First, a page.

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Cancer Treatment and Research

Jian Chen, Siamak Daneshmand
Testicular cancer is a rare urological malignancy with high cure rate. The development of highly effective systemic treatment regimens along with advances in surgical treatment of advanced disease has led to continued improvement in outcomes. Patients with testicular cancer who are treated following the treatment guideline mostly achieved high quality of life and long-term survival. However, patients who were identified as having non-guideline directed care were at significantly higher risk of relapse. In this book chapter, we introduce in depth the modern management of testicular cancer, including diagnosis, staging and risk stratification, treatment strategies of seminoma and non-seminoma germ cell tumors, follow-up protocols, and salvage treatment for disease relapse...
2018: Cancer Treatment and Research
Alejo Rodriguez-Vida, Seth P Lerner, Joaquim Bellmunt
Bladder cancer (BC) remains an aggressive disease with a poor prognosis, especially for patients with metastatic disease who have a limited median overall survival of 14 months. Urothelial carcinomas harbor frequent molecular dysregulations including recurrent mutations and copy number alteration, some of which could be potential therapeutic targets. However, no molecularly targeted agents have been approved to date for the treatment of advanced BC. Gaining new insights into the molecular landscape of BC will be critical to tailor future targeted agents for the treatment of advanced disease...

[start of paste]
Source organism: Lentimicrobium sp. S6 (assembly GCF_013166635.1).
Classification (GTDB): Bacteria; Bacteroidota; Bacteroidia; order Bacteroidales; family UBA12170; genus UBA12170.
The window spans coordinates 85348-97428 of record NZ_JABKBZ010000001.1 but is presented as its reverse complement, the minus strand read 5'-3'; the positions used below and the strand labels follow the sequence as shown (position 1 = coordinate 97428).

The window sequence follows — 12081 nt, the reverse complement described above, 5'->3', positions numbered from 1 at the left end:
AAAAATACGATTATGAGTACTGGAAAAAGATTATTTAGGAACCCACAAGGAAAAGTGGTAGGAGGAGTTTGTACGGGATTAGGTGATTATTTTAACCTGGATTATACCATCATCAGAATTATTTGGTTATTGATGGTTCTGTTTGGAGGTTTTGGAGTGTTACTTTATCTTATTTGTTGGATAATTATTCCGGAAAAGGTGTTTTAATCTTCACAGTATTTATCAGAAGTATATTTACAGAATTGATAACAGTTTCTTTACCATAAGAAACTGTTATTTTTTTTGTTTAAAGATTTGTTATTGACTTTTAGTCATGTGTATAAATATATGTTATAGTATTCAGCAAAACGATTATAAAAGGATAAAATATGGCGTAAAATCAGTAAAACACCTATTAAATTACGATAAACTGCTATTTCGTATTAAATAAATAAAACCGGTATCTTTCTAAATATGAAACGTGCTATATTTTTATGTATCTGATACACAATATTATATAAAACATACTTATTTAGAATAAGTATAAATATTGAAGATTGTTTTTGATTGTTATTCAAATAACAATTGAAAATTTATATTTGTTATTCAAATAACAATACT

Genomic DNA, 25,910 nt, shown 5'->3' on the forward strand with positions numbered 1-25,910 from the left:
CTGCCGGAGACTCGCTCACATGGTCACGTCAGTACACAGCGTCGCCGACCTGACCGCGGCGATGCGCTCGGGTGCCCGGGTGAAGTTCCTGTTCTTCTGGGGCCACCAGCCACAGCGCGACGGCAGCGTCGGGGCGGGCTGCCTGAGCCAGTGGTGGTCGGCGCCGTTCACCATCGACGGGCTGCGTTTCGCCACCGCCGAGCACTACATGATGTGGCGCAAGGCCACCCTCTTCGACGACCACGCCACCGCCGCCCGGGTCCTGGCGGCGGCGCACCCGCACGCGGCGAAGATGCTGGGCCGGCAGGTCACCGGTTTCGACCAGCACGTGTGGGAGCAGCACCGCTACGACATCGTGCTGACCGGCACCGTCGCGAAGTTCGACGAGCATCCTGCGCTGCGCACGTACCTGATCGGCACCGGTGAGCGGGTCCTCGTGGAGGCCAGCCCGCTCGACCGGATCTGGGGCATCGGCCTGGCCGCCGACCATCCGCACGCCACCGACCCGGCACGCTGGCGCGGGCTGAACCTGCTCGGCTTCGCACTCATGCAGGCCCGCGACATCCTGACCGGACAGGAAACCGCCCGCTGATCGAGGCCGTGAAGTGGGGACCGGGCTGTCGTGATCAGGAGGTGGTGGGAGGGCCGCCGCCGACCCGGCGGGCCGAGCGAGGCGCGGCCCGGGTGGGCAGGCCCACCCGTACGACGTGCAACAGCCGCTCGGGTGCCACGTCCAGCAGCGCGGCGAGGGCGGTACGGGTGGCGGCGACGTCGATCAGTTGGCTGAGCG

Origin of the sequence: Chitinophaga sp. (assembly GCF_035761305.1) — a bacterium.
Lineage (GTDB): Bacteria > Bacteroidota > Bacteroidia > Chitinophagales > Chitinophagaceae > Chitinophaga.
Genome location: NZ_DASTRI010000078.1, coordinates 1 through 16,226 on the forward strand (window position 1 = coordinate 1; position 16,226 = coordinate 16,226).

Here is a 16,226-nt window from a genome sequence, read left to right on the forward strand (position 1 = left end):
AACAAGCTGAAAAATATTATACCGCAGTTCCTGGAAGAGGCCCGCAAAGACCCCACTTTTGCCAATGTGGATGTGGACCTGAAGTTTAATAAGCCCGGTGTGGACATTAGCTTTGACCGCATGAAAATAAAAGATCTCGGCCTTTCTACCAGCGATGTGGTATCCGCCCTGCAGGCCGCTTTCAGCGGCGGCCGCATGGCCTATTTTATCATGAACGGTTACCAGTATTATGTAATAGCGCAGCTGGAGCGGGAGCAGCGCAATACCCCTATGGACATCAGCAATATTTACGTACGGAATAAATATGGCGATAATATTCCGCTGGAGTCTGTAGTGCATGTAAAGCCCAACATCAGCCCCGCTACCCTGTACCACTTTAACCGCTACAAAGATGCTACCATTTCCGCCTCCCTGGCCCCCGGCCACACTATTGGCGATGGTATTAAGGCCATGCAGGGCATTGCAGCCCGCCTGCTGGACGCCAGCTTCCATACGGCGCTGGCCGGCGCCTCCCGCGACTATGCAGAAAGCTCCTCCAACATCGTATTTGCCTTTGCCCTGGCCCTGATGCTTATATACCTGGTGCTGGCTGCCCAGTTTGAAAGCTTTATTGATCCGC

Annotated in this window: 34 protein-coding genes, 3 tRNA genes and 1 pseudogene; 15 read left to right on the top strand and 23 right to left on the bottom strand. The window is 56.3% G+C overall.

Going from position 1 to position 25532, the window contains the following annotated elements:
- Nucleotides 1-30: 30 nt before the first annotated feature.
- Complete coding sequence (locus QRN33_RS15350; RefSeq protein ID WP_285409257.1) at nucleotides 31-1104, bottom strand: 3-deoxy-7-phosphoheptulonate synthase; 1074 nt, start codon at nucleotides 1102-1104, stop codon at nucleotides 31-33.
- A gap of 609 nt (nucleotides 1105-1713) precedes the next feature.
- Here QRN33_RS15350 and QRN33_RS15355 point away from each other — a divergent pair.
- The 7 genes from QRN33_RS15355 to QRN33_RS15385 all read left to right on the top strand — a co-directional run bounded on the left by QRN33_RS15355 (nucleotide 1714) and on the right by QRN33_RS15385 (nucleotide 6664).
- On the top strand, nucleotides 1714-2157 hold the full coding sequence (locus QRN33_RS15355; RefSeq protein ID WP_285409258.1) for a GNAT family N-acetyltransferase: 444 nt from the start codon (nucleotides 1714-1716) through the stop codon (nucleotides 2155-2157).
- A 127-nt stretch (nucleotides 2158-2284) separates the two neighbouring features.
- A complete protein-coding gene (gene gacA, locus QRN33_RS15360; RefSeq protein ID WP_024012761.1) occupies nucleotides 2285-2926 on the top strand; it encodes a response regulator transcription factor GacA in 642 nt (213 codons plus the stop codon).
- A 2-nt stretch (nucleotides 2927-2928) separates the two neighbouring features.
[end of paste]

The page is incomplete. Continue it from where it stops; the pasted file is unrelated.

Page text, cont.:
2018: Cancer Treatment and Research
Kyrollis Attalla, John P Sfakianos, Matthew D Galsky
Harnessing the host immune system to combat genitourinary cancers has key theoretical advantages over other anticancer strategies including specificity and memory which should translate to favorable tolerability and response durability in the clinic. Indeed, key examples of the potential for immunotherapeutic treatment of solid tumors are derived from data in genitourinary cancers including Bacillus Calmette-Guerin for urothelial cancer, sipuleucel-T for prostate cancer, and interleukin-2 for renal cancer. Despite these successes, developing effective immunotherapeutic strategies for the treatment of cancer has largely been hampered by an incomplete understanding of tumor immunobiology and mechanisms of immune resistance...
2018: Cancer Treatment and Research
Avinash Chenam, Kevin G Chan
Even with advances in perioperative medical care, anesthetic management, and surgical techniques, radical cystectomy (RC) continues to be associated with a high morbidity rate as well as a prolonged length of hospital stay. In recent years, there has been great interest in identifying multimodal and interdisciplinary strategies that help accelerate postoperative convalescence by reducing variation in perioperative care of patients undergoing complex surgeries. Enhanced recovery after surgery (ERAS) attempts to evaluate and incorporate scientific evidence for modifying as many of the factors contributing to the morbidity of RC as possible, and optimize how patients are cared for before and after surgery...
2018: Cancer Treatment and Research
Daniel J Lee, Sam S Chang
Non-muscle-invasive bladder cancer accounts for the majority of incident bladder cancers but is a heterogeneous disease with variation in clinical presentation, course, and outcomes. Risk stratification techniques have attempted to identify those at highest risk of cancer recurrence and progression to help personalize and individualize treatment options. Radical cystectomy during the optimal window of curability could improve cancer outcomes; however, identifying the disease and patient characteristics as well as the correct timing to intervene remains difficult...